Yesterday, there was a little bit of fun on Twitter, as BBC1 satirical comedy programme Mock the Week was faced with the prospect of defending itself from charges of sexism. Lots of people queued up to point out that not only does it do a sterling trade in slightly misogynistic jokes and attitudes, it also has a slight problem in getting women to even appear on the show.
The basic issue is this: every week, it has a male chair, male regulars and usually male guests as well. In fact, women have made up just 18.6% (or even 8% by some measures – I don't know which is right, since I haven't done the calculations) of all guest appearances in the show's 10 year run and that's an average – the current numbers are even smaller.
Of course, Mock the Week is not alone. Leaving to one side Loose Women (for really obvious reasons), you'd be hard pressed to find any panel show on TV, from Question Time to University Challenge, from QI to Have I Got News For You?, that is anything but almost exclusively male or that has more than one female guest.
The defence to that is that women don't put themselves forward and that shows such as Mock the Week are merely reflecting the industry – is it their fault that there aren't many women for them to ask to be on the shows?
Now, Sian and Crooked Rib does a much better job of analysing both sides of the story than I ever could, so rather than rehash that, I'll merely ask today's question:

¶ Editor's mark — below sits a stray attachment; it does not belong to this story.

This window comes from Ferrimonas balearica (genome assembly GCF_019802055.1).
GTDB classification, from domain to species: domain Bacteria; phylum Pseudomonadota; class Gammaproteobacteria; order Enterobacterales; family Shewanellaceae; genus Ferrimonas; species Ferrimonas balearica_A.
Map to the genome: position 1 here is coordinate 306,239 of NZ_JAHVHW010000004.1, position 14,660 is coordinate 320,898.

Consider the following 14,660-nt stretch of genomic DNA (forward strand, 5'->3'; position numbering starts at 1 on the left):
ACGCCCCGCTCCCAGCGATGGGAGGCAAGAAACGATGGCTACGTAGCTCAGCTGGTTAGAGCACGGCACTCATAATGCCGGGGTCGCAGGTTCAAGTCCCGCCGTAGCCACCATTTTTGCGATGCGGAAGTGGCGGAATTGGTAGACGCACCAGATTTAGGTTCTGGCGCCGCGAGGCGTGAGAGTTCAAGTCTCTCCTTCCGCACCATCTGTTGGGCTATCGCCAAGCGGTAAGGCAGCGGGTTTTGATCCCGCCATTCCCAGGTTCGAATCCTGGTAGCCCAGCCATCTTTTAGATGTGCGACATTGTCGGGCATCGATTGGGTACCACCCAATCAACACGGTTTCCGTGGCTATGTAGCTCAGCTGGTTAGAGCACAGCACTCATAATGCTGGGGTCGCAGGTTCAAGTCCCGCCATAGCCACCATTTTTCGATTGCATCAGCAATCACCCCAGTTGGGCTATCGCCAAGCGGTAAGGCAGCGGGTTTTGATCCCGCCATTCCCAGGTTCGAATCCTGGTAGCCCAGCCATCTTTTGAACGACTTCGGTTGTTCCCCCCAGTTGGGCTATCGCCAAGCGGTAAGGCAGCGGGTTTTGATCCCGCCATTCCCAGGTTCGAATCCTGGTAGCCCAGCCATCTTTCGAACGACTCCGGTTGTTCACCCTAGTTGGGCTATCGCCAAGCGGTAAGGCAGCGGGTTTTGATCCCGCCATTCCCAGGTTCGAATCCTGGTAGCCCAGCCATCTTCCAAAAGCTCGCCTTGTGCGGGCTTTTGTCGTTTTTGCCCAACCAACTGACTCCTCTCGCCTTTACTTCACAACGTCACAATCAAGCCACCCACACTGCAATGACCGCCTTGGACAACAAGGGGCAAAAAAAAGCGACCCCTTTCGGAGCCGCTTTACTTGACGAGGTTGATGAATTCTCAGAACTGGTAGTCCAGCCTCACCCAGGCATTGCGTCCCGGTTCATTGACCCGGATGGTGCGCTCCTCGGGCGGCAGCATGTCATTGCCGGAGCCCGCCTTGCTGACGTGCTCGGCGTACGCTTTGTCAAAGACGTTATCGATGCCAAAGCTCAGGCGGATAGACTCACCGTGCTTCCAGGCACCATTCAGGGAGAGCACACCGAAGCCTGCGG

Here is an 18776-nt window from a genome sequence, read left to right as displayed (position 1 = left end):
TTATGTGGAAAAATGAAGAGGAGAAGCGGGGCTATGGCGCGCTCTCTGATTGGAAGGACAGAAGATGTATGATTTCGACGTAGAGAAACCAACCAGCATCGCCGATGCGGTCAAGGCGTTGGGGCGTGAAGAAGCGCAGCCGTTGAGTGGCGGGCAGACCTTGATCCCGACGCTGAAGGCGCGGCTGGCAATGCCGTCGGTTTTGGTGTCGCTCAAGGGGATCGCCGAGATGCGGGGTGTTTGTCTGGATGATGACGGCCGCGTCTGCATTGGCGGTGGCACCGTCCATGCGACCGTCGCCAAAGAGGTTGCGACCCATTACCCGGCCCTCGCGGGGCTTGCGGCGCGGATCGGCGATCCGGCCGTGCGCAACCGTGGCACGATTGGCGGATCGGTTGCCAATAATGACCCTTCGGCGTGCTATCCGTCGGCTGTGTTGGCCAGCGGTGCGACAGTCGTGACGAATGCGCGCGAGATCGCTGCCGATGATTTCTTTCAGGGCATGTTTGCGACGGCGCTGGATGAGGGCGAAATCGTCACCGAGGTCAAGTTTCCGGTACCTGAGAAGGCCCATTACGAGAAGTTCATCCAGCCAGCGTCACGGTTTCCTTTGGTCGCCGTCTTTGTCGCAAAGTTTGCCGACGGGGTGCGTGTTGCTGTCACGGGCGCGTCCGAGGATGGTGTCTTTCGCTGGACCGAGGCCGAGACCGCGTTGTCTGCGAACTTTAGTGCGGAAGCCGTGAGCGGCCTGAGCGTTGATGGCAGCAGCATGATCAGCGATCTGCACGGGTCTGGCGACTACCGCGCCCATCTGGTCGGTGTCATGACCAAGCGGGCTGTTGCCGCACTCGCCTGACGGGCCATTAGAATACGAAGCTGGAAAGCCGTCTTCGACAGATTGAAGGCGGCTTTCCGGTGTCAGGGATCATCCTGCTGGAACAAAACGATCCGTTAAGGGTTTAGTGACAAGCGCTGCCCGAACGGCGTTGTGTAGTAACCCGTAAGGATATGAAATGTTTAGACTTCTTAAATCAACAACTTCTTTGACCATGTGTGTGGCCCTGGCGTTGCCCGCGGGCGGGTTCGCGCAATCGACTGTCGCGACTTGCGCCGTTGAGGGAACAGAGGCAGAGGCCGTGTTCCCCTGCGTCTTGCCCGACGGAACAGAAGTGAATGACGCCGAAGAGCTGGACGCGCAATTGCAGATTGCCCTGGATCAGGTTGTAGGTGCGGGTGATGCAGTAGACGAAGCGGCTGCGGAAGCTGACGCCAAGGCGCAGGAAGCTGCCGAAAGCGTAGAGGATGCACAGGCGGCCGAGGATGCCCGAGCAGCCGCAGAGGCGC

Is it important for panel shows to have representative numbers of women and minorities? Are Mock The Week and co doing the best that they can reasonably do given the state of the industry? Or is the problem that women just don't want to go on programmes like Mock The Week?
All I'll say for now is that I don't watch Mock The Week any more because, despite Dara O'Briain obviously being awesome, Andy Parsons obviously isn't, neither was Frankie Boyle and I might find Russell Howard awesome if I were a teenage girl but I'm not.
And frankly, it's a show that leaves male comedians crying (I won't say who – I have inside info) about the vicious backstabbing that goes on on it – that's way too much of a boys' club for my taste. Is it really so hard to get even one female captain on one of these panel shows? Or to design a panel show that isn't about vicious backstabbing or quick-buzzer one-liners?